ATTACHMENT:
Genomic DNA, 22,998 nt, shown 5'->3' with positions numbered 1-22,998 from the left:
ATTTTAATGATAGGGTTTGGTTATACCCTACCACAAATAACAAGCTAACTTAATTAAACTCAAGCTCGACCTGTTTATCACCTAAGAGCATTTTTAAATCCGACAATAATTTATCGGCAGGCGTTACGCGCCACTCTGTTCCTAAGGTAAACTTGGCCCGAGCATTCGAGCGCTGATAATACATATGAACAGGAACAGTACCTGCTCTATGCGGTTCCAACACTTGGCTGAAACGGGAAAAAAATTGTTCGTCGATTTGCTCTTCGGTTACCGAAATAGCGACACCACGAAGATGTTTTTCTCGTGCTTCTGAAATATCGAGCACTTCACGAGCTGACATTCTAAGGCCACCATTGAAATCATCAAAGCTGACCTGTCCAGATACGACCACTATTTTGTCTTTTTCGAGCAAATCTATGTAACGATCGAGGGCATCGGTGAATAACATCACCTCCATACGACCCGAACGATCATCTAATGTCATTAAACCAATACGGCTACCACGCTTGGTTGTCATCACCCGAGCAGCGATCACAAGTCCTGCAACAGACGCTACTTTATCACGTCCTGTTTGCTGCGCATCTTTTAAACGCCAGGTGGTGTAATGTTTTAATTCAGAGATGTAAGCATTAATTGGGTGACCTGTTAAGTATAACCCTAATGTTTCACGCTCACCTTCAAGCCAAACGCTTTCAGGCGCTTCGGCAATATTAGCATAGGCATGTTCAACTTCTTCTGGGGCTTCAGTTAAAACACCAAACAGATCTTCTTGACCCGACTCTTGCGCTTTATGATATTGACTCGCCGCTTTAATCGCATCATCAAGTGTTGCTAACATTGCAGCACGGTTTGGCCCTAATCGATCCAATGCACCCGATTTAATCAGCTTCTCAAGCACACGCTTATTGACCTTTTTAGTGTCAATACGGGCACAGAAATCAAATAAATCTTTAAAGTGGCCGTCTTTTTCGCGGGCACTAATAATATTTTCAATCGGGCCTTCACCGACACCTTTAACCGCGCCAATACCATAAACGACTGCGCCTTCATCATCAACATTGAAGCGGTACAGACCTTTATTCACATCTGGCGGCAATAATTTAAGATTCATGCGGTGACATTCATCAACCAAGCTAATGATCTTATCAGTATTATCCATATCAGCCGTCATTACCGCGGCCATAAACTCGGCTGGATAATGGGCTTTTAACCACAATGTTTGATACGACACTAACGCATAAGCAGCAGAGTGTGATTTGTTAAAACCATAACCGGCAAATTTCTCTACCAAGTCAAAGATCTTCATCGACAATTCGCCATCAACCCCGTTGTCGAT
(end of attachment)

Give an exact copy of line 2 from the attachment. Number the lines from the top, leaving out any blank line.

ATTTTAATGATAGGGTTTGGTTATACCCTACCACAAATAACAAGCTAACTTAATTAAACTCAAGCTCGACCTGTTTATCACCTAAGAGCATTTTTAAATCCGACAATAATTTATCGGCAGGCGTTACGCGCCACTCTGTTCCTAAGGTAAACTTGGCCCGAGCATTCGAGCGCTGATAATACATATGAACAGGAACAGTACCTGCTCTATGCGGTTCCAACACTTGGCTGAAACGGGAAAAAAATTGTTCGTCGATTTGCTCTTCGGTTACCGAAATAGCGACACCACGAAGATGTTTTTCTCGTGCTTCTGAAATATCGAGCACTTCACGAGCTGACATTCTAAGGCCACCATTGAAATCATCAAAGCTGACCTGTCCAGATACGACCACTATTTTGTCTTTTTCGAGCAAATCTATGTAACGATCGAGGGCATCGGTGAATAACATCACCTCCATACGACCCGAACGATCATCTAATGTCATTAAACCAATACGGCTACCACGCTTGGTTGTCATCACCCGAGCAGCGATCACAAGTCCTGCAACAGACGCTACTTTATCACGTCCTGTTTGCTGCGCATCTTTTAAACGCCAGGTGGTGTAATGTTTTAATTCAGAGATGTAAGCATTAATTGGGTGACCTGTTAAGTATAACCCTAATGTTTCACGCTCACCTTCAAGCCAAACGCTTTCAGGCGCTTCGGCAATATTAGCATAGGCATGTTCAACTTCTTCTGGGGCTTCAGTTAAAACACCAAACAGATCTTCTTGACCCGACTCTTGCGCTTTATGATATTGACTCGCCGCTTTAATCGCATCATCAAGTGTTGCTAACATTGCAGCACGGTTTGGCCCTAATCGATCCAATGCACCCGATTTAATCAGCTTCTCAAGCACACGCTTATTGACCTTTTTAGTGTCAATACGGGCACAGAAATCAAATAAATCTTTAAAGTGGCCGTCTTTTTCGCGGGCACTAATAATATTTTCAATCGGGCCTTCACCGACACCTTTAACCGCGCCAATACCATAAACGACTGCGCCTTCATCATCAACATTGAAGCGGTACAGACCTTTATTCACATCTGGCGGCAATAATTTAAGATTCATGCGGTGACATTCATCAACCAAGCTAATGATCTTATCAGTATTATCCATATCAGCCGTCATTACCGCGGCCATAAACTCGGCTGGATAATGGGCTTTTAACCACAATGTTTGATACGACACTAACGCATAAGCAGCAGAGTGTGATTTGTTAAAACCATAACCGGCAAATTTCTCTACCAAGTCAAAGATCTTCATCGACAATTCGCCATCAACCCCGTTGTCGAT